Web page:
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Holistic pet care: Choosing the right diet for your four-legged friend


Holistic pet care: Choosing the right diet for your four-legged friend

Image: Krista Mangulson | Unsplash

Supporting strategies are a significant part of treatment plans in integrative veterinary practice, to encourage healing to take place. The aim is to provide an environment where it can take place and this environment is multifaceted. A healing environment is one that reduces stress for patients and owners alike, where minimal restraint is used and where a low-chemical approach, where possible, is considered for each patient.

Diet change

The first question I ask pet owners when conducting a holistic consultation is, “What does your pet eat?” The second thing is “Describe your pet’s stool (poo).” Some owners even bring images on their iPhone.

Inappropriate diet can contribute to chronic disease through a number of pathways. An unbalanced diet may lead to nutrient deficiencies. One example of this is low vitamin D, which we are now increasingly finding in pets fed apparently “balanced” diets. Low vitamin D is associated with allergies, inflammatory and immune disorders and cancer.

Some pet food diets are more “pro-inflammatory”, which means that these diets may contain more carbohydrates, leading to a cascade of imbalances. These include insulin resistance, tendency to gain weight and specifically fat, increasing plasma levels of inflammatory chemicals and chronic inflammation.

Some pet diets may lead to a build-up of toxins or carcinogens. High heat processing of dried pets food will affect nutrient availability and also digestibility. These high temperatures may also lead to the creation of acrylamides and heterocyclic amines, compounds with carcinogenic potential.

Some foods may be challenging for individual dogs and cats to digest and assimilate, due to processing, digestibility of some ingredients such as fibre or fat, or specific food sensitivity.

So to support healing, especially in chronic disease, diet change may be the first step.

Support the gut

Some pets will require gut support before diet change can take place: fennel or cardamon for digestive support; peppermint for the small intestine; or psyllium husk for the colon. Traditional Chinese herbs can also be used as gut support.

Some pet food diets are more “pro-inflammatory”, which means that these diets may contain more carbohydrates, leading to a cascade of imbalances.

Microbiome support is required not only for a healthy gut, but for immune regulation. The keys to this are supporting a wide variety of beneficial bacteria, reducing gut inflammation and leaky gut syndrome, and reducing stress, which affects many organs including the microbiome. Probiotic supplements, prebiotics, appropriate fibre in the diet and adaptogens to minimise the effect of stress will help create an internal environment to support healing.

Once gut support is on board, dogs or cats can be moved (slowly) to a clean diet, easily digested. If after several weeks underlying symptoms (be they gut signs, allergies or behavioural symptoms) persist, then we can attempt elimination diets to test for specific food reactivity.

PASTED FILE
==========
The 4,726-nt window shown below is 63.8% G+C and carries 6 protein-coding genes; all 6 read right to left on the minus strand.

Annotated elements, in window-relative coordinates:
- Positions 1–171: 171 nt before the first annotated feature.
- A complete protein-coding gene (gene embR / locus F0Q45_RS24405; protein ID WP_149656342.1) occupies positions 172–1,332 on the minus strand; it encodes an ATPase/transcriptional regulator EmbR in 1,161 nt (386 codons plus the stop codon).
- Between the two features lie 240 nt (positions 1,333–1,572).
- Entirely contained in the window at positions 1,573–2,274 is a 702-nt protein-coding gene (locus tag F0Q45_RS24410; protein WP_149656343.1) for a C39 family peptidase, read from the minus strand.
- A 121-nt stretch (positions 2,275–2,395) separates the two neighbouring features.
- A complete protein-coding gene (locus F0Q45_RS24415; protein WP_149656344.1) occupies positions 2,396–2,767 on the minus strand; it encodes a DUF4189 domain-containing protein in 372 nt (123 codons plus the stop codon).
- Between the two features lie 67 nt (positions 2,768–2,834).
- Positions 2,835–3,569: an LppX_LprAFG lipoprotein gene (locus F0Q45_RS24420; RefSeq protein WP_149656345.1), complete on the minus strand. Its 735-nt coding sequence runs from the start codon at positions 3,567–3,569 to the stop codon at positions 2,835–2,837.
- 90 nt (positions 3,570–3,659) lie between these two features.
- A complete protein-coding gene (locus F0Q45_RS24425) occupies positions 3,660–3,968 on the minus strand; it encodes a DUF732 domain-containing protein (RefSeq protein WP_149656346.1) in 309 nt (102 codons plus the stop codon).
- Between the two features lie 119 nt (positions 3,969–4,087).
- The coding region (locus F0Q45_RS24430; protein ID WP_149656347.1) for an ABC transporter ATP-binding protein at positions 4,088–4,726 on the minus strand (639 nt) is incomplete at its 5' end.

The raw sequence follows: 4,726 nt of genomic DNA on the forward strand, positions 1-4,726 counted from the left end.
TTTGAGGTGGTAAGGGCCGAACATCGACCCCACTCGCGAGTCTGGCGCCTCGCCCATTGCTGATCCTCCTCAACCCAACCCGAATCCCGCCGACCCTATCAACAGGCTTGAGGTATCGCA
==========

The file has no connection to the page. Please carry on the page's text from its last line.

Addressing symptoms

Specific symptoms such as pain, inflammation, secretions of mucus or infections may inhibit healing and contribute to stress. These need to be addressed, using conventional medications where required. One example of this is the dog presenting with a painful hotspot from scratching — untreated, hotspots can spread quickly.

Topical compresses of witch hazel or green or black tea can reduce oozing and inflammation. Camomile tea compresses may help with acute superficial bacterial infections. In addition, herbs given orally such as nettle leaf, liquorice or camomile may help settle inflammation or itching. Once the acute symptoms are improving, then attention can be paid to underlying support to compete healing, and hopefully prevent recurrences.

Getting to the root

Identifying and addressing the underlying cause of any chronic illness is paramount if healing is to take place, and recurrence be prevented. Some underlying causes may not be changeable — genetics, environment, previous illness, age or trauma. However, predisposing causes that can be managed include stress, immune imbalance and poor diet.

Alternatives are plant-based treatments traditionally used to detoxify and assist with elimination of waste products. They are the mild laxatives, gentle diuretics and cholagogues (herbs that improve bile secretion). Over time they will reduce impediments to healing. Using chronic skin allergies as an example, burdock, yellow dock and/or dandelion root can be added to herbal formulae to help eliminate toxins and reduce inflammation. Specific organ support can also be used, such as milk thistle for liver support.

Immune balance needs to be restored through the use of medicinal mushrooms such as reishi, supporting the microbiome and addressing dysbiosis, and herbs such as astragalus for immune support.



 

Karen Goldrick

Karen Goldrick is a holistic veterinarian at All Natural Vet Care, Russell Lea, Sydney, Australia.